What is it? Set 313

This week's set has been posted:
http://55tools.blogspot.com /
Rob
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1789 Is clearly used to divide a line into from 2 to 10 equal segments.
1790 Guess: Leather creasing press.
1791 Curling Stone.

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1789 - Tool for marking "box joints"?
Bill
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1790 is what we used to use for cutting asbestos shingles.
Regards,
Tom Watson http://home.comcast.net/~tjwatson1 /
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wrote:

Yes, text on it stated exactly that.
Rob
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1789: Divider, used for marking equal widths across a board. The device can split a width into anything from 2 to 10 equal pieces.
1790: A nutcracker, for really tough nuts? Ok, this may not have been the generally intended use for the pictured hardware.
1791: Curling stone in a wooden box.
1792: The back of a bus or train seat, showing a holder for schedules.
1793: Ice fishing apparatus (a trap or tip up?) designed to trip when a fish hits your line.
John
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Or for making parallel lines on a cake? lol. I would like to have one to use as a rake when motorcycle camping to get the ground smooth under my tent!
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1790: An asbestos shingle cutter.
1791: A curling stone eh.
1792: A protective cover for the cutting edge of an axe.
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1791. A curling stone in some type of box or carrier. This I recognize because there is a curling rink right down the street from me.
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wrote:

1791 is a curling rock, but that's all I've got.
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Rob H. wrote:

1789 - Scale divider.
1790 - OLD Manual shear.
1791 - Kind of looks like the top of a curling stone.
1792 -
1793 - Riot shield.
1794 -
--
Steve W.

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1791 is definitely a curling stone, although and an old one with a metal goose-neck handle. Should have a leather washer between the handle base and the stone, sometimes a coloured identifying collar (green for leads, yellow for second, red for vice, blue for skip depending on the club). Newer style has a one piece plastic handle. Amazing how many people recognize this lesser known sports equipment.

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Ray Field wrote:

Only reason I know it is due to Utica NY having a curling club. http://www.uticacurlingclub.org /
--
Steve W.

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Not really -- I expect many here are old enough to have seen the Beatles' "HELP!"
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But I was too young at the time to remember any curling.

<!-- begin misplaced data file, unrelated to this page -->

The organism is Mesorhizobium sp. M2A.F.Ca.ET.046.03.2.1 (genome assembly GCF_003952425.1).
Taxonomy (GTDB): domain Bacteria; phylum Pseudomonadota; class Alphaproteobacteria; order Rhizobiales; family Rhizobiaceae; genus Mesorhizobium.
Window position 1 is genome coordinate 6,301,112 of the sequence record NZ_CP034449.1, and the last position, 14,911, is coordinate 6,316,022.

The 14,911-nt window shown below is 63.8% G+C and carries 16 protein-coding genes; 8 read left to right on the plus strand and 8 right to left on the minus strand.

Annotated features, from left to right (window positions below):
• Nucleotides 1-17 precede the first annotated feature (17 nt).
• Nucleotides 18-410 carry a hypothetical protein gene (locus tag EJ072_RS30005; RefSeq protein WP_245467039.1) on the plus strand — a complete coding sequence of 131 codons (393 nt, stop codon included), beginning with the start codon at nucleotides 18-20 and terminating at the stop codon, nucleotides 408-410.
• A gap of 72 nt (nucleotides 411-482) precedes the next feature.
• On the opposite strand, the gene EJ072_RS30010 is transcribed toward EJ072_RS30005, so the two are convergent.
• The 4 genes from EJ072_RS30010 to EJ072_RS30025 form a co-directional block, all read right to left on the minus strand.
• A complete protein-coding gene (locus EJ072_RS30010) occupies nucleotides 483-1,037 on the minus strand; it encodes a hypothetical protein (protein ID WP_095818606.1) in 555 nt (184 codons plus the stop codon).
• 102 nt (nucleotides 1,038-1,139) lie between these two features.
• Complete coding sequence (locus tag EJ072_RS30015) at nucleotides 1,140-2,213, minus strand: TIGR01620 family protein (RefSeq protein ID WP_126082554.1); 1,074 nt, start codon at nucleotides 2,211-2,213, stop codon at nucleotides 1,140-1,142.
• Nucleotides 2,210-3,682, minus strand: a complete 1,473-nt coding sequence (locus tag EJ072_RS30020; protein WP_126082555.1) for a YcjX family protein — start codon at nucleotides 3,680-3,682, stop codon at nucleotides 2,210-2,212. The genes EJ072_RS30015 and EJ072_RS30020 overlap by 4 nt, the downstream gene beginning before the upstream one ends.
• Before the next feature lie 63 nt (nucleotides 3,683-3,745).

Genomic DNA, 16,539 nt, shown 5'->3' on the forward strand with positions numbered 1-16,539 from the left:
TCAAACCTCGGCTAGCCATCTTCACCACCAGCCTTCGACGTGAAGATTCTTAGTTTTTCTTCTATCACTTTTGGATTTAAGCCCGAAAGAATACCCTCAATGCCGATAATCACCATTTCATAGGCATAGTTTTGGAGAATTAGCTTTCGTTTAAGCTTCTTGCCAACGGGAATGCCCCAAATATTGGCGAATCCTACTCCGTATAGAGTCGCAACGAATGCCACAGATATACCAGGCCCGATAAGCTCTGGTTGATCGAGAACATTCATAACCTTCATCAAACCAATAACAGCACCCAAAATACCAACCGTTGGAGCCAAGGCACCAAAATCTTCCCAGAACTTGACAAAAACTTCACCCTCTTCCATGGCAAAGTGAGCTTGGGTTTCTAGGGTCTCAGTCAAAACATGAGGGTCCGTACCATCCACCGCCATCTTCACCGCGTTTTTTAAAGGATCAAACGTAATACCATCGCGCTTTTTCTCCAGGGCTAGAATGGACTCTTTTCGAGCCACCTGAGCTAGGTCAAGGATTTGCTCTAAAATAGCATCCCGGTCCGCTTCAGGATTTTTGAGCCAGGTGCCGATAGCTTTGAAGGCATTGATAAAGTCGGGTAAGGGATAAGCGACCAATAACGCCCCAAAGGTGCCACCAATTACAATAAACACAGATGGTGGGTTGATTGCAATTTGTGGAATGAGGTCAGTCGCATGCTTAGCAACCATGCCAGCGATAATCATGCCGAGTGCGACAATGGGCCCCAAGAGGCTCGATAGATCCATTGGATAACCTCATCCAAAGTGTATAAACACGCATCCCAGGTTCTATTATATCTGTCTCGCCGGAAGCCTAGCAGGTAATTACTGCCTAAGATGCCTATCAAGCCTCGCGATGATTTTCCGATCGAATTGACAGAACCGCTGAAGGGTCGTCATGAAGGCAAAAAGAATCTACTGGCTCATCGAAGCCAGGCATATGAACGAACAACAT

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said:

"British, what can you expect ..."
"White Cliffs of Dover?"
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1789)    This is for equal spacing for holes for rivets used to join     metalwork when making aircraft. You place marks for the end two     rivet holes, and then stretch it so the desired number of rivet     holes is represented by the proper number of points, and drag it     through layout die to set where to drill the holes. (Actually a     tool which I would like to own. :-)
1790)    Either a sheet metal shear, or a machine to punch a set number     of holes. Nice and rigid, in any case.
    It looks as though it is also set up to punch individual holes     using the hook-shaped part on the left in the photo.
1791)    A curling stone. Probably from Canada.
1792)    Weird. Sort of like a frog for a sword scabbard.
    Sort of like a protective edge for a hatchet or axe     blade.
    Sort of like something to be gripped and the edge pounded into     something.
    Not really sure. It is hard to tell which part is metal and     which is leather, given the coloration of both, though some     decorative and protective metal is obviousl
1793)    This looks to me like a riot shield with what looks like an     electronic flash mounted to it -- which suggests perhaps a     camera on the other edge.
    Not sure how many people would have seen these -- other than in     news footage.
1794)    Another strange beastie.
    If the lever were not so skinny, I would think that it is a     lever operated punch, but this does not look solid enough for     that, so perhaps it is something which is tripped to pop up a     warning flag on the end of the long whip like lever. Perhaps     tripped by a wire, or a shot when used on a target range, or     something similar.
    Now to see what others have suggested.
    Enjoy,         DoN.
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Apparently submitted by a 7 inch tall visitor.
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1791 might be a curling rock. Never met one in person. I only used to go to the curling rink for hobby shows.
Steve R.
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